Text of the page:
Slow growth knocks the wind out of EU renewable energy targets
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For years, six onshore wind farms due to be built in the picturesque Italian regions of Puglia, Sardinia and Basilicata were stuck in bureaucratic wrangles. Italy’s ministry of culture argued that the sight of the wind farms was an eyesore. The ministry of ecological transition pushed back.
Gaining permission for wind parks in situations like this can take eight years. But, in March, Italy’s highest executive body, the council of ministers, stepped in to secure the approvals. Roberto Cingolani, Italy’s minister for ecological transition, said this highlighted the government’s “commitment to the development of energy from renewable sources throughout the country”.
All EU states are now realising this need for more renewable power, as they wake up to the dangers of relying on Russian gas. With Russia cutting supplies to the west, following opposition to its invasion of Ukraine, traditional thinking about a transition to cleaner fuel to combat climate change has been upended.
The process of moving from coal to gas to renewables has now become a question of increasing coal power to see citizens through winter, while targeting as high a capacity of renewable power as possible. Nuclear power is also back on the table for some countries — even for those such as Germany that have been historically opposed to it.
In its RePowerEU proposals set out in May, the EU said it wanted to increase its already enlarged target for renewable energy from 32 per cent of total power production to 45 per cent by 2030. But, despite desperate attempts to speed up clean power production, hurdles remain.
The gas crisis “increases the motivation and the determination” for renewable energy, says Graham Weale, professor of energy economics at Ruhr University Bochum and former chief economist at German energy producer RWE. “But, on the other hand, it is increasing problems of cost and so on, which are hampering proposed developments.” The EU’s new renewables targets, he adds, are “fairyland figures”.
The UAE-based International Renewable Energy Agency, an intergovernmental body, recorded the average EU capacity growth of onshore wind farms in the past five years as 8.3GW, with a maximum annual increase of 9.9GW. To reach the EU’s target, however, 26.8GW would need to be built each year.
It is a similar story for solar panels. Average EU growth over the past five years has been 13.7GW with a maximum achieved of 21.4GW. But the EU target requires 55.4GW of annual growth.
Waiting on permissions is the biggest hold up to progress. Projects that take months to build can take up to 10 years to receive approval, the European Commission has said. Legislation to speed up the process has yet to be adopted.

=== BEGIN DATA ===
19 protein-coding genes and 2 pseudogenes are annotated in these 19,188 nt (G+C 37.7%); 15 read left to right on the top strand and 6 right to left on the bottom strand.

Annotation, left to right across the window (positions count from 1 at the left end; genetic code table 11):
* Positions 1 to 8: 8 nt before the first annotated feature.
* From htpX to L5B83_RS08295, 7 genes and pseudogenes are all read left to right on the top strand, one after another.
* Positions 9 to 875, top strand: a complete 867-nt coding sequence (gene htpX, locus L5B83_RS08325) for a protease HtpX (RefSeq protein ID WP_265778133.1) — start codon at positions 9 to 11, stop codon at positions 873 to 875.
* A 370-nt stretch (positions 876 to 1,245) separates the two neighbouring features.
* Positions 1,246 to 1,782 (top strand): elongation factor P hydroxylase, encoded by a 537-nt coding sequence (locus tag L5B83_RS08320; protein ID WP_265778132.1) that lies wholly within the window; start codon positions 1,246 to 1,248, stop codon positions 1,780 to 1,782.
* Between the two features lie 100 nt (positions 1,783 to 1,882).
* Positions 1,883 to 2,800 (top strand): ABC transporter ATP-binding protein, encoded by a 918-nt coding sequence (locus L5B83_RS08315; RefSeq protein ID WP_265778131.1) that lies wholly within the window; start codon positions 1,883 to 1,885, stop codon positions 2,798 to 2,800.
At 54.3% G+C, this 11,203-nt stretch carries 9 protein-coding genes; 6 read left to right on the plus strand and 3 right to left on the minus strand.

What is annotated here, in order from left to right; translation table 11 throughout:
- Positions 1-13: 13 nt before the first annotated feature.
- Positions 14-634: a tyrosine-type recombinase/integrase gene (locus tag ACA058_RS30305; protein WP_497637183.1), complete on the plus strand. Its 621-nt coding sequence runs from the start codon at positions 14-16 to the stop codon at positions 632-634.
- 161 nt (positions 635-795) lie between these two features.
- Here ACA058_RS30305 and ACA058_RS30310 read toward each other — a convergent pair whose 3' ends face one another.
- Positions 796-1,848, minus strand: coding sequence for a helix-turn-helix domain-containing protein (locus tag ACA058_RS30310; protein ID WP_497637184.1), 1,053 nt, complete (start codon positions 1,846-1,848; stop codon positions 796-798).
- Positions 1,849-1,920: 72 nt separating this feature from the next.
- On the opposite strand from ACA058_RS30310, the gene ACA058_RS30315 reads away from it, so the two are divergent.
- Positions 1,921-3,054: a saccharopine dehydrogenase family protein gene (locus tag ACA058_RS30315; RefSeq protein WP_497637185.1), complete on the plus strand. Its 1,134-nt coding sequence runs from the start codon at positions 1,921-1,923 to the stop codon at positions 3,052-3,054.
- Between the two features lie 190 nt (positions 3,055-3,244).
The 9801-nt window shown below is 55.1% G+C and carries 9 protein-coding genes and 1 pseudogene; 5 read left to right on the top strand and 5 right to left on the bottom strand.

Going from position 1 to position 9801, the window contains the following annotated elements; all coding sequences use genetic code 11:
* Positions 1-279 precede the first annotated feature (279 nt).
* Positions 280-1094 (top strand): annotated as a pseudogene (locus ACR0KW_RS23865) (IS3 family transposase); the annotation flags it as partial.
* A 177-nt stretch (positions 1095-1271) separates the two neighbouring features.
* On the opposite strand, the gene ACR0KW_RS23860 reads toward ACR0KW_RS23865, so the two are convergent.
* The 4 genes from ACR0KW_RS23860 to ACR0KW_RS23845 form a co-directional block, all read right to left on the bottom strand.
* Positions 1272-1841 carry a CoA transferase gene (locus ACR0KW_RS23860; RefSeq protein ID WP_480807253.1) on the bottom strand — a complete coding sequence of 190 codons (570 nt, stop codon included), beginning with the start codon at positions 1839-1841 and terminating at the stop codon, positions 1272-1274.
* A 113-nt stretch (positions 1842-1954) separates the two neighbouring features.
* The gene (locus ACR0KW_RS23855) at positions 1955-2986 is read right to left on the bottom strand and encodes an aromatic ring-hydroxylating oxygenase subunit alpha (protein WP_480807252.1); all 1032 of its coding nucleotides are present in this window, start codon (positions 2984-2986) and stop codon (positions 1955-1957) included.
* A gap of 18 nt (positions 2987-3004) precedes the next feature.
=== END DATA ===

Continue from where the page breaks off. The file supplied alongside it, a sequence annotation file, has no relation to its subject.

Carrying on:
Nils Torvalds, a European Parliament member working on the EU’s Renewable Energy Directive, says the environmental lobby can be obstructive in challenging the building of renewable parks on grounds that they may harm natural habitats. “Everyone knows some small species on the verge of extinction and that emotionality makes it difficult to find functioning solutions,” he says.
At the building stage, parks face big supply headaches. Punishing price rises on materials for wind turbines and photovoltaic cells are in part due to Covid lag in China, a leading parts supplier, and because of the Ukraine war.
Industry body WindEurope says the price of balsa wood needed for rotor blades is up 300 per cent since February. Steel prices have almost doubled and the cost of nickel, a commodity needed in the production of turbine components, has increased by 35 per cent.
Wind turbine manufacturers have typically signed contracts at fixed prices with developers, says Giles Dickson, WindEurope chief executive. With little sign of an end to price rises, though, these have become unsustainable.
Slow permission procedures also mean developers are fighting over a limited number of available sites: “They are competing for a smaller pie than they should be,” Dickson adds. “So the prices that are winning auctions are not necessarily prices that are possible for manufacturing wind turbines.”
In April, Sheri Hickok, GE Renewable Energy’s chief executive for onshore wind, warned: “We have an inflationary market that is beyond what anybody anticipated even last year.” She noted that suppliers were cutting jobs, too. “If the government thinks that on a dime this supply chain is going to be able to turn around and meet two to three times the demand, it is not reasonable.”
Once wind and solar farms are built, the final element is whether the grid is ready to cope with such intermittent power sources. Laurent Schmitt, utilities head at clean power company Dcbel, says: “While grids have, so far, not been major roadblocks to renewable integration, we should anticipate they will become bottlenecks.”
More investment is needed, Schmitt argues, in storage capacity near clean energy sources, as part of a more dynamic effort to capture the benefit of sun and wind energy when it’s around.
Weale points to a high court ruling in Germany stating that the government must do more to expedite the green transition. He says there may be political obstacles to a faster renewables rollout, but “any problem can be solved by throwing a great deal of money at it.”
However, he adds that a massive investment in renewables to make them a viable replacement for Russian gas would present a challenge to a fundamental EU precept: that member states should not dole out huge amounts of state aid, lest it imbalance fair competition in the single market.